MFA, particularly through SMS messaging, has become essential to our digital defence systems. However, as with any often-used process, people might become fatigued, and bad actors take advantage of this. They’ve leveraged our annoyance with continuous MFA prompts, creating a new type of cybersecurity danger dubbed ‘MFA fatigue.’

MFA fatigue occurs when users yield to numerous MFA requests through SMS and complete the verification. They frequently do this to remove unwanted queries, erroneously supposing it’s a system malfunction or simply out of habit. This surrender opens the door for attackers.

The rising adoption of MFA fatigue by hostile actors demonstrates the effectiveness of exploiting MFA fatigue. The attacks are increasing because they work, taking advantage of our all-too-human proclivity for repetitive responses. A recent hack in Uber’s corporate network provided a dramatic example of such an attack.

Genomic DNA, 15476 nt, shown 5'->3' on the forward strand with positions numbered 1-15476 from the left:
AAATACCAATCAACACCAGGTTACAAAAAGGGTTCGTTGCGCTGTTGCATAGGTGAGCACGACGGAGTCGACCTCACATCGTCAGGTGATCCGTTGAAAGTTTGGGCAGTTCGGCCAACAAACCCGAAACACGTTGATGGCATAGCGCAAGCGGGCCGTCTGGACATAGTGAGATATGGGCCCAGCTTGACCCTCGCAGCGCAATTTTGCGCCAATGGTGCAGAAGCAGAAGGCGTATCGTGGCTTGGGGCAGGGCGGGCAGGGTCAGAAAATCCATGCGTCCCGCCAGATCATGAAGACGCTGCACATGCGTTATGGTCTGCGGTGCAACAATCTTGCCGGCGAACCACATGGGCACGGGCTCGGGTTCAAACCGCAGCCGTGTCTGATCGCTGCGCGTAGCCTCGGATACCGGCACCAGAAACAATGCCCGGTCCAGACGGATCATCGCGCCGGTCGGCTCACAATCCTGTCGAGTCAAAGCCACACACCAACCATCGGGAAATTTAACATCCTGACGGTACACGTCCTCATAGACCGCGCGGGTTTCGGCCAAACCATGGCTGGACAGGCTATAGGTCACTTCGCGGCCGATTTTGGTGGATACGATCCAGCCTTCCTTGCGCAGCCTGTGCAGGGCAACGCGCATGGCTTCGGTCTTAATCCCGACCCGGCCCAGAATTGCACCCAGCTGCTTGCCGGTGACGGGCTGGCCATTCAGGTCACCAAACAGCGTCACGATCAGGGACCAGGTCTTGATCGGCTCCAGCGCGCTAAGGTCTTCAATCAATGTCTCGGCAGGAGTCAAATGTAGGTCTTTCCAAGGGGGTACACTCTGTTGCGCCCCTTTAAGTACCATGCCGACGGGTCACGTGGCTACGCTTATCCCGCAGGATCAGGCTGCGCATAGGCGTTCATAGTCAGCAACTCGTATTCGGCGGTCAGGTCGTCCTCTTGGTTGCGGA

In the case of Uber, an attacker hammered an employee with MFA prompts for nearly an hour. Then, posing as the company’s IT team, they contacted the employee directly via WhatsApp with an official-looking request. The employee was instructed to accept MFA requests to cease the bombardment, and when they did so, the attacker evaded authentication and expanded the breach.

It should be noted that this type of attack necessitates the attackers having prior knowledge of the victim’s login credentials. This might be from a previous breach or the dark web, emphasising the significance of adopting unique, strong passwords that are constantly updated.

The experience of Uber with MFA fatigue emphasises the importance of human elements in cybersecurity defences. It serves as a reminder of the need to inform employees and contractors about evolving threats. While technology provides powerful defences, our understanding and behaviour ultimately play a critical role in sustaining a solid security posture.

Understanding potential weaknesses such as MFA fatigue becomes even more important as we rely on MFA to secure our digital lives. Addressing this requires striking a balance between security and usability, which is the new challenge that cybersecurity strategists must rise to face.